uiet, hushed nights are nearly the only atmosphere in which Born Heller can be enjoyed. Maybe lazy weekend afternoons, too. But that’s really no trouble. Music in the digital age is even more utilitarian that it used to be. The more important question to be answered is where Born Heller ranks among albums of the same ilk. Is it the best quiet night / lazy afternoon album of Appalachian folk released this year? To that question, I’d answer yes.
Born Heller is the duo of Josephine Foster and Jason Ajemian. The two nearly only use the elements of guitar and voice to create their music, which is predictably simple folk music. There are few frills here, only the power of historic form and Foster’s voice to carry the proceedings. That voice, which evokes the archetypical folk singer of the modern era, Shirley Collins, is the star of the show amid Ajemian’s bare guitar playing. Her voice transforms throughout the album, moving from the homage-like “No More Lamps in the Morning” to the nearly playful lilt of “I Am A Guest In Here”. Emotions run the usual gambit of love and loss, but they’re sufficiently covered in metaphor and conceit, most often taking the guise of flowers and other elements of the natural world.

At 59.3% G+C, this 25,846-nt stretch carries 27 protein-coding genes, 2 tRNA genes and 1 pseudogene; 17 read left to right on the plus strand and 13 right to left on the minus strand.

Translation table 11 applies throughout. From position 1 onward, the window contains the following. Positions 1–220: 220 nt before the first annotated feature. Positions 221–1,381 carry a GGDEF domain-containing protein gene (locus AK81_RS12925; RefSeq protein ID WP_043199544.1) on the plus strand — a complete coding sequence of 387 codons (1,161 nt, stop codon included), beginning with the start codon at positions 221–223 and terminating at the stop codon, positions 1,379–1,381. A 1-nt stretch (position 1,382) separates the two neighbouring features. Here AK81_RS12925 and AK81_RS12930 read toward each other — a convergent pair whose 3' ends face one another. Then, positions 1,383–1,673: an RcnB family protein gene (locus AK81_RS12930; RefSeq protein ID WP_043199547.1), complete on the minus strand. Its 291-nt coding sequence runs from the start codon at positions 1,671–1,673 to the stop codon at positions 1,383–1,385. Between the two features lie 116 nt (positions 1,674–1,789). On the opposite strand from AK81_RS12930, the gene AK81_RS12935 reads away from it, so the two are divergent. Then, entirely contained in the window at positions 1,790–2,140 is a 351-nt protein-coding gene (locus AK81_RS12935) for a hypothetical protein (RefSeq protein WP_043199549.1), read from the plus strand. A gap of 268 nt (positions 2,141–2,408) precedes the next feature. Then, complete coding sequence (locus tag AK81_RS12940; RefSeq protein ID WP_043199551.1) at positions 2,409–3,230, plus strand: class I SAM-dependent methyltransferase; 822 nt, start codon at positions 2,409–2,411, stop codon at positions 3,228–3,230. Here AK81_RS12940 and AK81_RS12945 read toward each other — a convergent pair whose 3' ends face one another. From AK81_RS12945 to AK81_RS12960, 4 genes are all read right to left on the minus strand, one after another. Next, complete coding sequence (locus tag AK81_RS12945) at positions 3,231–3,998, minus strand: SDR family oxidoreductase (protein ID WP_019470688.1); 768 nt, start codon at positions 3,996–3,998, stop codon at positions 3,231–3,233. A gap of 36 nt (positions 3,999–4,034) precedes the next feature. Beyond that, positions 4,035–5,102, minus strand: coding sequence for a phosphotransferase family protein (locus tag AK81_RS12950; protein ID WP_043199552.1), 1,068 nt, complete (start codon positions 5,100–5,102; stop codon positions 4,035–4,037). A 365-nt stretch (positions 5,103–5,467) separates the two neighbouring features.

Ajemian’s guitar playing is nakedly optimistic in its ability to engender more meaning to each note than it actually has. He’s heard on “Big Sky #4” doing this expertly. It winds its way through dissonant and melodic sections that somehow connect with one another, despite hardly sharing common cause or roots. The playing is sometimes so spare that it seems like Ajemian has to give up a nickel for every note that escapes his guitar. Which isn’t a bad thing. Foster’s angelic voice is given more than enough room to breathe, Ajemian works all the harder and the whole thing is infused with a sense of depth that might not be present otherwise. But, in the end, with albums that display such ease with nakedness, it all depends on the production. Luckily, each moment comes out crystal-clear with an enormous sense of depth given to the recording. It sounds like they’re recording in the loneliest room in the world.
Which is obviously the point. Much like George’s The Magic Lantern, Born Heller have created that rare sort of record: an unpretentious document that sounds as if it was recorded in the 1960s on an English countryside. A perfect soundtrack to dark and quiet nights or lazy weekend afternoons perhaps.
Reviewed by: Sarah Kahrl
Reviewed on: 2004-12-15